Donors to the Bellingham Schools Foundation often ask, “If I pay my taxes, isn’t this enough?” The concise answer is no. Our taxes simply are not enough to fully fund the vision of the Bellingham Promise.
Our community understands the public school system to be one of the hallmarks of our nation’s democracy as well as a reflection of our local community’s values. Yet developing the next generation of engaged citizens with the knowledge, character and actionable skills required to succeed in the 21st century is an undertaking that requires both a strong collective commitment and additional outside resources.
Understanding the complexities of how we can fully fund an education that prepares students for success in a dynamic, interdependent global economy is vital for this bold commitment and the outside resources that support it to take shape. So while pondering how to reduce the topic of educational funding to its most basic elements, I am inspired by my own busy kitchen this holiday season to employ a simple cooking analogy to help illuminate this subject. Let’s make some educational soup together:
Year-end gifts support the foundation’s efforts to nurture the 11,000 students who attend our local public schools.
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The starting point for any soup is the stock. For our purposes, the largest portion of Bellingham Public School’s general fund revenues come from the state in the form of general purpose funding, or “apportionment” that is based generally on local student enrollment. This money serves as our foundation, or basic stock, providing just over 50 percent of the resources required to prepare our scholastic soup.
Other special purpose state and federal monies provide the means for Title 1, special education and other earmarked programs permitting us to add some additional body and flavor to our broth. These monies, combined with the general state funds, provide just over 70 percent of budgeted revenues. This leaves us with a modest soup that can nourish the body — but one that does little to feed the mind.
The construct of a more palatable and nourishing soup requires the careful layering of more robust components. For Bellingham’s public schools, our local levies provide the means to add these vital ingredients. Voter approved levies enable our educators to prepare a significantly improved and more substantial soup. Indeed, this February, Bellingham voters will have an opportunity to consider two replacement levies; levies that currently provide nearly 25 percent of the critical revenue required to create the good, quality soup our students enjoy today.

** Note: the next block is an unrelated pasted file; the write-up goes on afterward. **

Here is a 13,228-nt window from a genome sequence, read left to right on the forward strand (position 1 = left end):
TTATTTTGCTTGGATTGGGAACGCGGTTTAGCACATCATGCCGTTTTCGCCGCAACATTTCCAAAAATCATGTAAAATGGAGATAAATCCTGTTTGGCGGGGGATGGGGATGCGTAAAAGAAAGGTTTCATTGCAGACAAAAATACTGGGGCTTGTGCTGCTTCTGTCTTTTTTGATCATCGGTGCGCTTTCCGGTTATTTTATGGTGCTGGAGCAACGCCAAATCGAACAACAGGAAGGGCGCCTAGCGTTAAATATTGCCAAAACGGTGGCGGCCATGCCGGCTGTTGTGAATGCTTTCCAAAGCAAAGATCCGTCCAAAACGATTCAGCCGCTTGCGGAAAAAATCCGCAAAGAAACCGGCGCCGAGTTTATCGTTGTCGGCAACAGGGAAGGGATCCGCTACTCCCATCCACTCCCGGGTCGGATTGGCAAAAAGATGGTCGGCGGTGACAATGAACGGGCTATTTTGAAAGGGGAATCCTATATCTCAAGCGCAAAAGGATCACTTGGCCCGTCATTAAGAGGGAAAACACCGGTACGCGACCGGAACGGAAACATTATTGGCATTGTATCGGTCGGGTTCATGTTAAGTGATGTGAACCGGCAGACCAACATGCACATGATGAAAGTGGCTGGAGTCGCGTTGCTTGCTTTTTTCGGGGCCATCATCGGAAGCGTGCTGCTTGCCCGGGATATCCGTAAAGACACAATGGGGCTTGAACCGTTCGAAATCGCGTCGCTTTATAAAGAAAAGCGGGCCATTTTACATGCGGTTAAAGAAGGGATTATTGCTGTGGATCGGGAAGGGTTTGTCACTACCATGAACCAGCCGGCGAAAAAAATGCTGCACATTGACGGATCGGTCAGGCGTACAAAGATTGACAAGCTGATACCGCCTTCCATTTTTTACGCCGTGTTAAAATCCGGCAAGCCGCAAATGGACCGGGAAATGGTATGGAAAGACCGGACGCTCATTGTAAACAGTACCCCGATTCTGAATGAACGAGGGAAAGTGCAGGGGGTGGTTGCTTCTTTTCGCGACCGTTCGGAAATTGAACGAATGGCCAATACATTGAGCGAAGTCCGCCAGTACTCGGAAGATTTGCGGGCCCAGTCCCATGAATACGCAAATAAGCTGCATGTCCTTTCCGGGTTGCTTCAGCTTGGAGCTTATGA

But how do we take a good soup and make it truly great? Across our state and nation, local school foundations are one path to adding the cream and seasoning into our educational soups after years of rationing — or in some instances, completely going without. These finishing ingredients may seem gratuitous, but rather, they are at the heart of what nourishes the whole child.
The cream can be the resources that create opportunities for our future scientists and mathematicians to construct a first-class robot and travel with it to the world championships to compete with teams from around the world. The cream can also be the means to support more than 125 future musicians by providing free access to learning a new instrument. The seasoning may be support for 77 Promise K students to have quality early childhood learning opportunities that their families could not otherwise afford; closing learning gaps and preparing our youngest learners for success on the first day of kindergarten. These important ingredients, all supported by gifts to the Bellingham Public Schools Foundation, are what help elevate our soup from good to great — a soup that creates transformative experiences for our students by feeding their minds and nourishing their souls.
This year, we invite you to partner with us in providing the resources to make some great soup together. Nourishing the whole child is one of the core beliefs of the Bellingham Promise. The vision of the promise states that we, as a community, will empower every child to discover and develop a passion, contribute to their community and achieve a fulfilling and productive life. Now that would be some pretty amazing soup!
To make an end of year gift to support the foundation’s efforts to nurture the 11,000 students who attend our local public schools, you can go online at bellinghamschoolsfoundation.org.
Kim Lund is executive director of the Bellingham Public Schools Foundation.